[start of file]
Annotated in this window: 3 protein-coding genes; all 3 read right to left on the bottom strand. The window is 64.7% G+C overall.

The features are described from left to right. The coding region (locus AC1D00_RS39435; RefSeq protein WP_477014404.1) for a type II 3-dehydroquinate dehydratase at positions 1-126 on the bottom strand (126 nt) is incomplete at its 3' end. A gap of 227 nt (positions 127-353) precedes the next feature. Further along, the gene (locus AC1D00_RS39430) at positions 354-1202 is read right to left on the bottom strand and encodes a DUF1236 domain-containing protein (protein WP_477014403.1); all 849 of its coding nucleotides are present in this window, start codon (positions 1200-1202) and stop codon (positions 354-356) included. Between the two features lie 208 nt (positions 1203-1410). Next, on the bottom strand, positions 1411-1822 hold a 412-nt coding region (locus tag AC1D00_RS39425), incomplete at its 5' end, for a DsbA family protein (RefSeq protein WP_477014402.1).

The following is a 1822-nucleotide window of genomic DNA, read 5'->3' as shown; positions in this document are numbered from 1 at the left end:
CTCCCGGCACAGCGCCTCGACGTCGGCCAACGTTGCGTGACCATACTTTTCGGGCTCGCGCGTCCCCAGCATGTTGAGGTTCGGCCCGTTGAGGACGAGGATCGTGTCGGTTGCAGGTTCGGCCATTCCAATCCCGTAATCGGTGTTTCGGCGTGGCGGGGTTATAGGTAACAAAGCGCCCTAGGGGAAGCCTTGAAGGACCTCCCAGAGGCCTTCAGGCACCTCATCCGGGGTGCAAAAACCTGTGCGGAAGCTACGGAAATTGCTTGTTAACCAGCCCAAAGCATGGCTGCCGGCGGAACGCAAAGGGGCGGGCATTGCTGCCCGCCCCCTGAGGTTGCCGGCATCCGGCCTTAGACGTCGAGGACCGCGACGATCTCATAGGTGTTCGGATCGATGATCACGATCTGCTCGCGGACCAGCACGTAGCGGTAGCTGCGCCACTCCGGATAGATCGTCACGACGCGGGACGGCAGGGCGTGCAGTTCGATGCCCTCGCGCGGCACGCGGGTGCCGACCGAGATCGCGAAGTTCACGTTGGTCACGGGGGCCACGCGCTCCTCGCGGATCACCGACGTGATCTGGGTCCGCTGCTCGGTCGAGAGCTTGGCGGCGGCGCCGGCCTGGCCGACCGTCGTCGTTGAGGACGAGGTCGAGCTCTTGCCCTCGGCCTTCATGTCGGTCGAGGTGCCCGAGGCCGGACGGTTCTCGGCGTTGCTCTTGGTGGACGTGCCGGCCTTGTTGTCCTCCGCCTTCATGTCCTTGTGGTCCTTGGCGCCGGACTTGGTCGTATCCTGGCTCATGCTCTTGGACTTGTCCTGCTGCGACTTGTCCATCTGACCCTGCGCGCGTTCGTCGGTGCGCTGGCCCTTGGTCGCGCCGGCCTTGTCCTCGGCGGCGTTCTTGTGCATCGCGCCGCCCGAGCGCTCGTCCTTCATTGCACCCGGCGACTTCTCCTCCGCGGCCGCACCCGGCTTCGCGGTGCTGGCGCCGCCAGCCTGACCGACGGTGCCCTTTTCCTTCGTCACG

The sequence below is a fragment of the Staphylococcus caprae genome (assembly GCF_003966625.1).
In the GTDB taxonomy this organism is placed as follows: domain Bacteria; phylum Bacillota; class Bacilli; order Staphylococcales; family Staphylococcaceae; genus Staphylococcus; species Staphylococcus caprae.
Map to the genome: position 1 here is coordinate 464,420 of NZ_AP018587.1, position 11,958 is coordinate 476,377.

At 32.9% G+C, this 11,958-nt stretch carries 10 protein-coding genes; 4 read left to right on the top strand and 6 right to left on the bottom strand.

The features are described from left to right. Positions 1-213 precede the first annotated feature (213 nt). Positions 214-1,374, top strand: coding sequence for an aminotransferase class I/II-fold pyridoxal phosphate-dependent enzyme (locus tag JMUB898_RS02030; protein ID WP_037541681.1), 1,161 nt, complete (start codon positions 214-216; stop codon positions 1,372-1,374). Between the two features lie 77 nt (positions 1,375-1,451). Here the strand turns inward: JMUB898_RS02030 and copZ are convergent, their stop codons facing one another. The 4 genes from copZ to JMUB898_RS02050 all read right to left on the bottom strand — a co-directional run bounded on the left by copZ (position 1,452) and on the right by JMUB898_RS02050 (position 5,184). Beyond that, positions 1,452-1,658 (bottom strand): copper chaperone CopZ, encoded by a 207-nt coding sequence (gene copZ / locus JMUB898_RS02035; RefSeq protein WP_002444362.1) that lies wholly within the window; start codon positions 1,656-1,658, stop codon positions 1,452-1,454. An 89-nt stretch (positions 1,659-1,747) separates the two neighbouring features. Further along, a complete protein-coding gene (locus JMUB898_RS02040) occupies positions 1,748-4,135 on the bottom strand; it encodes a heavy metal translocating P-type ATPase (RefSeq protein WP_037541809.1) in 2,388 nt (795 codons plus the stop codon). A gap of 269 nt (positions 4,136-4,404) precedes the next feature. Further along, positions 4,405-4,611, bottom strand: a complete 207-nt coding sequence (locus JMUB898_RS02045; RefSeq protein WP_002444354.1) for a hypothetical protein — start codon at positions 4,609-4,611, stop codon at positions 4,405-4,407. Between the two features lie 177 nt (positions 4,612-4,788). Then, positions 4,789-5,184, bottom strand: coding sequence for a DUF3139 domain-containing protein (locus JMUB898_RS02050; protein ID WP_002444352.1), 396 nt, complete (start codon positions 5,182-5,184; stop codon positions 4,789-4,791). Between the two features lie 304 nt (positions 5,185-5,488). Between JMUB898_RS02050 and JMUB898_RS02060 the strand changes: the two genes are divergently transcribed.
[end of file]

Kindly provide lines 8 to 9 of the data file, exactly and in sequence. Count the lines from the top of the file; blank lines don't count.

At 32.9% G+C, this 11,958-nt stretch carries 10 protein-coding genes; 4 read left to right on the top strand and 6 right to left on the bottom strand.

The features are described from left to right. Positions 1-213 precede the first annotated feature (213 nt). Positions 214-1,374, top strand: coding sequence for an aminotransferase class I/II-fold pyridoxal phosphate-dependent enzyme (locus tag JMUB898_RS02030; protein ID WP_037541681.1), 1,161 nt, complete (start codon positions 214-216; stop codon positions 1,372-1,374). Between the two features lie 77 nt (positions 1,375-1,451). Here the strand turns inward: JMUB898_RS02030 and copZ are convergent, their stop codons facing one another. The 4 genes from copZ to JMUB898_RS02050 all read right to left on the bottom strand — a co-directional run bounded on the left by copZ (position 1,452) and on the right by JMUB898_RS02050 (position 5,184). Beyond that, positions 1,452-1,658 (bottom strand): copper chaperone CopZ, encoded by a 207-nt coding sequence (gene copZ / locus JMUB898_RS02035; RefSeq protein WP_002444362.1) that lies wholly within the window; start codon positions 1,656-1,658, stop codon positions 1,452-1,454. An 89-nt stretch (positions 1,659-1,747) separates the two neighbouring features. Further along, a complete protein-coding gene (locus JMUB898_RS02040) occupies positions 1,748-4,135 on the bottom strand; it encodes a heavy metal translocating P-type ATPase (RefSeq protein WP_037541809.1) in 2,388 nt (795 codons plus the stop codon). A gap of 269 nt (positions 4,136-4,404) precedes the next feature. Further along, positions 4,405-4,611, bottom strand: a complete 207-nt coding sequence (locus JMUB898_RS02045; RefSeq protein WP_002444354.1) for a hypothetical protein — start codon at positions 4,609-4,611, stop codon at positions 4,405-4,407. Between the two features lie 177 nt (positions 4,612-4,788). Then, positions 4,789-5,184, bottom strand: coding sequence for a DUF3139 domain-containing protein (locus JMUB898_RS02050; protein ID WP_002444352.1), 396 nt, complete (start codon positions 5,182-5,184; stop codon positions 4,789-4,791). Between the two features lie 304 nt (positions 5,185-5,488). Between JMUB898_RS02050 and JMUB898_RS02060 the strand changes: the two genes are divergently transcribed.